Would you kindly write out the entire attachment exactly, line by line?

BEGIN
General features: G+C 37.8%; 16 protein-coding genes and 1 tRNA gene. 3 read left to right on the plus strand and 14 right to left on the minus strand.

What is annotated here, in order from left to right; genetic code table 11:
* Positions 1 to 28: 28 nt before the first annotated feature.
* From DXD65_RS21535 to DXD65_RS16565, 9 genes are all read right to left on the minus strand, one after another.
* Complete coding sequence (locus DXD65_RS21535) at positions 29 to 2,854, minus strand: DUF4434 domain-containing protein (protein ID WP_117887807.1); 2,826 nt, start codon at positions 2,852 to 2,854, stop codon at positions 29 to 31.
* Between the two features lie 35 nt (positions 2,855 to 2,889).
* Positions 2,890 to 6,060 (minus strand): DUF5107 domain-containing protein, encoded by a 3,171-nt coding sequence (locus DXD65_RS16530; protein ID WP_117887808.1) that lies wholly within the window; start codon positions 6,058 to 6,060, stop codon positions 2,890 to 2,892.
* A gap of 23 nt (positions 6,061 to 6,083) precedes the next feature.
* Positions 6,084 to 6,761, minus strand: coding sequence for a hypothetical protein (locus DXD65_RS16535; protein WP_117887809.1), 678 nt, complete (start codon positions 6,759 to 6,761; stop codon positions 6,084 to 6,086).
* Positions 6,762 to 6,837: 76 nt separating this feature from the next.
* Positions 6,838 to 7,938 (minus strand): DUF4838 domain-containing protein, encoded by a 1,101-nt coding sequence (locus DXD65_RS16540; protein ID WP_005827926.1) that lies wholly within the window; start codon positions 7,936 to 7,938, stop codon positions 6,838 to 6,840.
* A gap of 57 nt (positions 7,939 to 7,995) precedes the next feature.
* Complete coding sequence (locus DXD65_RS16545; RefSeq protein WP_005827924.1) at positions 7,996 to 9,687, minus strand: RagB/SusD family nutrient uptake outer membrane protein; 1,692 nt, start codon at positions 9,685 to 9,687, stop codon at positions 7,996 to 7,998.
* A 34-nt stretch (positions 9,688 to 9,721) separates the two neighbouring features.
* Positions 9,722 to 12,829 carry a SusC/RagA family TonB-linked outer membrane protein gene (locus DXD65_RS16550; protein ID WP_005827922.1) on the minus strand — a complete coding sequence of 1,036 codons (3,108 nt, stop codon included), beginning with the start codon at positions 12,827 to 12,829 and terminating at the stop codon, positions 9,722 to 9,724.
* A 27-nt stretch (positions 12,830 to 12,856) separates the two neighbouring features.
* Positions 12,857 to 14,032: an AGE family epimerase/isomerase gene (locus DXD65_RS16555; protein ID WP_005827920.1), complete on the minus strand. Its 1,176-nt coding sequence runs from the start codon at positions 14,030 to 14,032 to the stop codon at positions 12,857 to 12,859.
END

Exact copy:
General features: G+C 37.8%; 16 protein-coding genes and 1 tRNA gene. 3 read left to right on the plus strand and 14 right to left on the minus strand.

What is annotated here, in order from left to right; genetic code table 11:
* Positions 1 to 28: 28 nt before the first annotated feature.
* From DXD65_RS21535 to DXD65_RS16565, 9 genes are all read right to left on the minus strand, one after another.
* Complete coding sequence (locus DXD65_RS21535) at positions 29 to 2,854, minus strand: DUF4434 domain-containing protein (protein ID WP_117887807.1); 2,826 nt, start codon at positions 2,852 to 2,854, stop codon at positions 29 to 31.
* Between the two features lie 35 nt (positions 2,855 to 2,889).
* Positions 2,890 to 6,060 (minus strand): DUF5107 domain-containing protein, encoded by a 3,171-nt coding sequence (locus DXD65_RS16530; protein ID WP_117887808.1) that lies wholly within the window; start codon positions 6,058 to 6,060, stop codon positions 2,890 to 2,892.
* A gap of 23 nt (positions 6,061 to 6,083) precedes the next feature.
* Positions 6,084 to 6,761, minus strand: coding sequence for a hypothetical protein (locus DXD65_RS16535; protein WP_117887809.1), 678 nt, complete (start codon positions 6,759 to 6,761; stop codon positions 6,084 to 6,086).
* Positions 6,762 to 6,837: 76 nt separating this feature from the next.
* Positions 6,838 to 7,938 (minus strand): DUF4838 domain-containing protein, encoded by a 1,101-nt coding sequence (locus DXD65_RS16540; protein ID WP_005827926.1) that lies wholly within the window; start codon positions 7,936 to 7,938, stop codon positions 6,838 to 6,840.
* A gap of 57 nt (positions 7,939 to 7,995) precedes the next feature.
* Complete coding sequence (locus DXD65_RS16545; RefSeq protein WP_005827924.1) at positions 7,996 to 9,687, minus strand: RagB/SusD family nutrient uptake outer membrane protein; 1,692 nt, start codon at positions 9,685 to 9,687, stop codon at positions 7,996 to 7,998.
* A 34-nt stretch (positions 9,688 to 9,721) separates the two neighbouring features.
* Positions 9,722 to 12,829 carry a SusC/RagA family TonB-linked outer membrane protein gene (locus DXD65_RS16550; protein ID WP_005827922.1) on the minus strand — a complete coding sequence of 1,036 codons (3,108 nt, stop codon included), beginning with the start codon at positions 12,827 to 12,829 and terminating at the stop codon, positions 9,722 to 9,724.
* A 27-nt stretch (positions 12,830 to 12,856) separates the two neighbouring features.
* Positions 12,857 to 14,032: an AGE family epimerase/isomerase gene (locus DXD65_RS16555; protein ID WP_005827920.1), complete on the minus strand. Its 1,176-nt coding sequence runs from the start codon at positions 14,030 to 14,032 to the stop codon at positions 12,857 to 12,859.